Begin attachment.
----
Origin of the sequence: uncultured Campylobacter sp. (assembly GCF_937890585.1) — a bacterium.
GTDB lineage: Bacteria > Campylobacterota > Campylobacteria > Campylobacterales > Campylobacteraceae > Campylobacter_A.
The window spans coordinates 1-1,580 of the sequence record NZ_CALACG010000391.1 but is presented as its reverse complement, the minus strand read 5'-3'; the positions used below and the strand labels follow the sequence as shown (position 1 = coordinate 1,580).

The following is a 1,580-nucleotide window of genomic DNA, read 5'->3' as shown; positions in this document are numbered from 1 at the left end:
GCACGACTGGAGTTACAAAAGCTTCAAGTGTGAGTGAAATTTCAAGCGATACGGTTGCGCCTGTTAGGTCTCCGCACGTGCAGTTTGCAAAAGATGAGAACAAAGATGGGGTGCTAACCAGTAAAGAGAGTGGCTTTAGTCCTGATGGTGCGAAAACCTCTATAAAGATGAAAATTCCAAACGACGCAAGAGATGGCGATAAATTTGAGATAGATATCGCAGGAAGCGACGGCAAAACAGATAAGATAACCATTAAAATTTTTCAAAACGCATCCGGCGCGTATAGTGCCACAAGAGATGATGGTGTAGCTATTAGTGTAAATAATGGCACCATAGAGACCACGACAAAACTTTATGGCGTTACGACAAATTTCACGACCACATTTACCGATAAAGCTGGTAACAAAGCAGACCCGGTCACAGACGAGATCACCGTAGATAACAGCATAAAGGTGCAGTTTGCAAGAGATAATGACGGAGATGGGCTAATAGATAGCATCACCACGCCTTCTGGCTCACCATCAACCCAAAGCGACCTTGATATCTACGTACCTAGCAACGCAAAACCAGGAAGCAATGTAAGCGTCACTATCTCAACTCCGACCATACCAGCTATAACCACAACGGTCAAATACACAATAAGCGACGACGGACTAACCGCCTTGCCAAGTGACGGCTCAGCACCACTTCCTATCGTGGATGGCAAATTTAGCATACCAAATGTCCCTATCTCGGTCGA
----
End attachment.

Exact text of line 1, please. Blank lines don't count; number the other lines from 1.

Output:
Origin of the sequence: uncultured Campylobacter sp. (assembly GCF_937890585.1) — a bacterium.